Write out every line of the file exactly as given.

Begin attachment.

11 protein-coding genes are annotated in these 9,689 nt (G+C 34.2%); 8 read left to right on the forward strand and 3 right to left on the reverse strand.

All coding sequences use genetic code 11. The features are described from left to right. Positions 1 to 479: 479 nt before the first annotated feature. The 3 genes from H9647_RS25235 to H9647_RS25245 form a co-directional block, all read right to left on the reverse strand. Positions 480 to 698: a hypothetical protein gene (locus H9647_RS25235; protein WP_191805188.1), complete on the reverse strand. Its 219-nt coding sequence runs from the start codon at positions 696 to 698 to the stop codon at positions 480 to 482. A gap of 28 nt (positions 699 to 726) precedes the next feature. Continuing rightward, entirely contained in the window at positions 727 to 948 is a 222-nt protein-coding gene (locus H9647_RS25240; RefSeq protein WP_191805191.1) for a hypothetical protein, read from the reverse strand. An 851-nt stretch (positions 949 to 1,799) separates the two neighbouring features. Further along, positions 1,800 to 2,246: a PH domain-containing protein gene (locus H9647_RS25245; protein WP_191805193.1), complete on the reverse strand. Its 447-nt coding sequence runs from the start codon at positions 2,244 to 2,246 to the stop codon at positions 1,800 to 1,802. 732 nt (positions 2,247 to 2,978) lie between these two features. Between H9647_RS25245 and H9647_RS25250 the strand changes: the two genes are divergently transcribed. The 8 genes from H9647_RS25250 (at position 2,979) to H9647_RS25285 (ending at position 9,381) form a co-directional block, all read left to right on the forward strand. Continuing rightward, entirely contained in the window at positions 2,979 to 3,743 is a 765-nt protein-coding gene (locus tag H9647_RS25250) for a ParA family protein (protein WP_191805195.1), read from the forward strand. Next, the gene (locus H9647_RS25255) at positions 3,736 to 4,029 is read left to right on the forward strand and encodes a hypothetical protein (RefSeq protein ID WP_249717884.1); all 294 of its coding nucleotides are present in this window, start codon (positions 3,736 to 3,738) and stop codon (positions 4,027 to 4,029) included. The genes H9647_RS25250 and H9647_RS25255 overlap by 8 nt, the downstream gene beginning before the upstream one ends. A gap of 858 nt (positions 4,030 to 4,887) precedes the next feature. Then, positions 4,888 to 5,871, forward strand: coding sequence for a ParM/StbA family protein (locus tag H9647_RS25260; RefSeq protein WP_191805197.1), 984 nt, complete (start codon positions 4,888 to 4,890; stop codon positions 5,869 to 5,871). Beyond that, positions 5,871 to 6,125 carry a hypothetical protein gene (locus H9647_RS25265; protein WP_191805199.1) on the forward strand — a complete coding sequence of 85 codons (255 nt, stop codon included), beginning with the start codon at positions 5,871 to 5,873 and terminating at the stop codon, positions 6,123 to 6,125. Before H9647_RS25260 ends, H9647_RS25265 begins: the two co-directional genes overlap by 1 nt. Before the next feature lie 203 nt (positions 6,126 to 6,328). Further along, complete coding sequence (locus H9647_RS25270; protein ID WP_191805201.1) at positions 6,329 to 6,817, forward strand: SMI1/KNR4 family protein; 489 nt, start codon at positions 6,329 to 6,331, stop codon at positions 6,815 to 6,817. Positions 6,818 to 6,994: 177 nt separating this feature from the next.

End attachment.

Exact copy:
11 protein-coding genes are annotated in these 9,689 nt (G+C 34.2%); 8 read left to right on the forward strand and 3 right to left on the reverse strand.

All coding sequences use genetic code 11. The features are described from left to right. Positions 1 to 479: 479 nt before the first annotated feature. The 3 genes from H9647_RS25235 to H9647_RS25245 form a co-directional block, all read right to left on the reverse strand. Positions 480 to 698: a hypothetical protein gene (locus H9647_RS25235; protein WP_191805188.1), complete on the reverse strand. Its 219-nt coding sequence runs from the start codon at positions 696 to 698 to the stop codon at positions 480 to 482. A gap of 28 nt (positions 699 to 726) precedes the next feature. Continuing rightward, entirely contained in the window at positions 727 to 948 is a 222-nt protein-coding gene (locus H9647_RS25240; RefSeq protein WP_191805191.1) for a hypothetical protein, read from the reverse strand. An 851-nt stretch (positions 949 to 1,799) separates the two neighbouring features. Further along, positions 1,800 to 2,246: a PH domain-containing protein gene (locus H9647_RS25245; protein WP_191805193.1), complete on the reverse strand. Its 447-nt coding sequence runs from the start codon at positions 2,244 to 2,246 to the stop codon at positions 1,800 to 1,802. 732 nt (positions 2,247 to 2,978) lie between these two features. Between H9647_RS25245 and H9647_RS25250 the strand changes: the two genes are divergently transcribed. The 8 genes from H9647_RS25250 (at position 2,979) to H9647_RS25285 (ending at position 9,381) form a co-directional block, all read left to right on the forward strand. Continuing rightward, entirely contained in the window at positions 2,979 to 3,743 is a 765-nt protein-coding gene (locus tag H9647_RS25250) for a ParA family protein (protein WP_191805195.1), read from the forward strand. Next, the gene (locus H9647_RS25255) at positions 3,736 to 4,029 is read left to right on the forward strand and encodes a hypothetical protein (RefSeq protein ID WP_249717884.1); all 294 of its coding nucleotides are present in this window, start codon (positions 3,736 to 3,738) and stop codon (positions 4,027 to 4,029) included. The genes H9647_RS25250 and H9647_RS25255 overlap by 8 nt, the downstream gene beginning before the upstream one ends. A gap of 858 nt (positions 4,030 to 4,887) precedes the next feature. Then, positions 4,888 to 5,871, forward strand: coding sequence for a ParM/StbA family protein (locus tag H9647_RS25260; RefSeq protein WP_191805197.1), 984 nt, complete (start codon positions 4,888 to 4,890; stop codon positions 5,869 to 5,871). Beyond that, positions 5,871 to 6,125 carry a hypothetical protein gene (locus H9647_RS25265; protein WP_191805199.1) on the forward strand — a complete coding sequence of 85 codons (255 nt, stop codon included), beginning with the start codon at positions 5,871 to 5,873 and terminating at the stop codon, positions 6,123 to 6,125. Before H9647_RS25260 ends, H9647_RS25265 begins: the two co-directional genes overlap by 1 nt. Before the next feature lie 203 nt (positions 6,126 to 6,328). Further along, complete coding sequence (locus H9647_RS25270; protein ID WP_191805201.1) at positions 6,329 to 6,817, forward strand: SMI1/KNR4 family protein; 489 nt, start codon at positions 6,329 to 6,331, stop codon at positions 6,815 to 6,817. Positions 6,818 to 6,994: 177 nt separating this feature from the next.